Connect with us

Shields-Marshall London Fight Card Postponed To October

Shields-Marshall London Fight Card Postponed To October
Boxxer Promotions photo

Boxing News

Shields-Marshall London Fight Card Postponed To October

The all-women’s card featuring two major world championship fights — the unification fight for the undisputed middleweight title between bitter rivals Claressa Shields and Savannah Marshall and a three-belt junior lightweight unification showdown between Mikaela Mayer and Alycia Baumgardner — was postponed on Friday due to the death of Queen Elizabeth II.

Events across the United Kingdom were canceled or postponed in the wake of Queen Elizabeth’s death at age 96 on Thursday, including Premier League soccer games, as the country enters an official 10-day national mourning period.

Shields-Marshall and Mayer-Baumgardner were scheduled to take place on Saturday at The O2 in London and stream on ESPN+ in the United States and air on Sky Sports in the U.K.

Boxxer, the promoter of the card, hopes to reschedule it for Oct. 15 at The O2.

“This is an unprecedented moment in our history and our sincere thoughts are primarily with the Royal Family and the nation at this time. Out of respect, the British Boxing Board of Control has decided to postpone Saturday’s show,” Boxxer CEO Ben Shalom said. “A provisional date for Saturday, Oct. 15 at The O2 is being worked on by all parties to stage this unique and iconic night of celebration for women’s sport at a more appropriate time.”

Boxxer also announced that all tickets for Saturday’s card — which was to be the first of the many boxing events held at The O2 to be headlined by a women’s fight — would remain valid for the rescheduled date.

After the queen’s death on Thursday, Boxxer announced that the weigh-in on Friday would proceed as planned but that “out of the deepest respect” it would take place behind closed doors with media and fans not allowed to attend and that the status of the show would be updated “following consultation with relevant government and sports sector bodies.”

On Friday, the weigh-in was delayed until 3 p.m. London time and then the show was canceled after the British Boxing Board of Control, which regulates the sport in the U.K., announced all boxing events for the weekend had been called off.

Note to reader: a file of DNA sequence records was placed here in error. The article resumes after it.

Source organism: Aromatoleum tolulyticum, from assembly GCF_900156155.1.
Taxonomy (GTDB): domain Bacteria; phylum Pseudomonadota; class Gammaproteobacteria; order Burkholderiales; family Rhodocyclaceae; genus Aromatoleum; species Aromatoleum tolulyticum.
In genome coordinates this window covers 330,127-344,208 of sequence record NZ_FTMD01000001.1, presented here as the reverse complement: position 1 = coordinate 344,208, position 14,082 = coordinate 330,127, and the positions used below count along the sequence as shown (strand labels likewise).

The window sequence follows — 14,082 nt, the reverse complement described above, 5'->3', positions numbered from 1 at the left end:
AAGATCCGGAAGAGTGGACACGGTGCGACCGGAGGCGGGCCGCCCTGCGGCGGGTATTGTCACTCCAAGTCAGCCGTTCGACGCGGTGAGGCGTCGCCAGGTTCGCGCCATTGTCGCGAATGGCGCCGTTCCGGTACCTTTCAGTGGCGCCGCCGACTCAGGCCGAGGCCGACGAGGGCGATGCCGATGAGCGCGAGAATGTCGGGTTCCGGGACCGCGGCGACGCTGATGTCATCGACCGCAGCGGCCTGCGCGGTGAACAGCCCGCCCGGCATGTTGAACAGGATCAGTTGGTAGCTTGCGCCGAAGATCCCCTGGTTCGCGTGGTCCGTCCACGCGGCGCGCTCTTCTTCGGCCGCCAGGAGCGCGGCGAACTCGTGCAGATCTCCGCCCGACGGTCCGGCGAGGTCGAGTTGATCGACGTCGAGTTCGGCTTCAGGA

“The British Boxing Board of Control have decided that all tournaments this weekend will be postponed as a mark of respect to Her Majesty Queen Elizabeth II,” the board said in a statement. “We join as a nation in mourning and pay tribute to Her Majesty Queen Elizabeth II, honouring her dedication to our country during her long reign and the legacy she leaves behind.”

Shields said she understood the reason for the postponement.

“With respect to the country I understand that the Queen of the country passing has an entire country mourning,” Shields wrote on Twitter. “The government is speaking & those in higher power. Whatever the decision I’m respectful of it.”

Three-division champion Shields (12-0, 2 KOs), 27, of Flint, Michigan, who currently holds three of the 160-pound titles, and WBO titleholder Marshall (12-0, 10 KOs), 31, of England, have long-running feud, making their fight one of the most anticipated in women’s boxing.

Shields, who was the undisputed middleweight champion before vacating the belt that Marshall eventually won, is seeking to avenge her only boxing loss. She was 77-1 as an amateur and won two Olympic gold medals but lost a 14-8 decision as a teenager to Marshall in a disputed 2012 bout.

Mayer (17-0, 5 KOs), 32, Shields’s 2016 U.S. Olympic teammate from Los Angeles, and Baumgardner (12-1, 7 KOs), 28, of Bingham Farms, Michigan, have been trash talking each other for months and that did not stop when the fight was postponed.

“Your ass whoopin got postponed! Have fun making weight again,” Baumgardner taunted Mayer on Twitter.

Mayer’s response: “Your pay day got postponed! Have fun going back to being a broke bitch.”

Continue Reading
Advertisement

Since 2000, award-winning reporter Dan Rafael has covered boxing full time and been ringside for thousands of fights, first for five years at USA Today and then for 15 years at ESPN, where he wrote and appeared on various television, radio and streaming programs. In 2013, Dan was honored by the Boxing Writers Association of America with the Nat Fleischer award for career excellence in boxing journalism. Dan brings his great insight to the Big Fight Weekend site, podcast and more!

More in Boxing News

Advertisement
To Top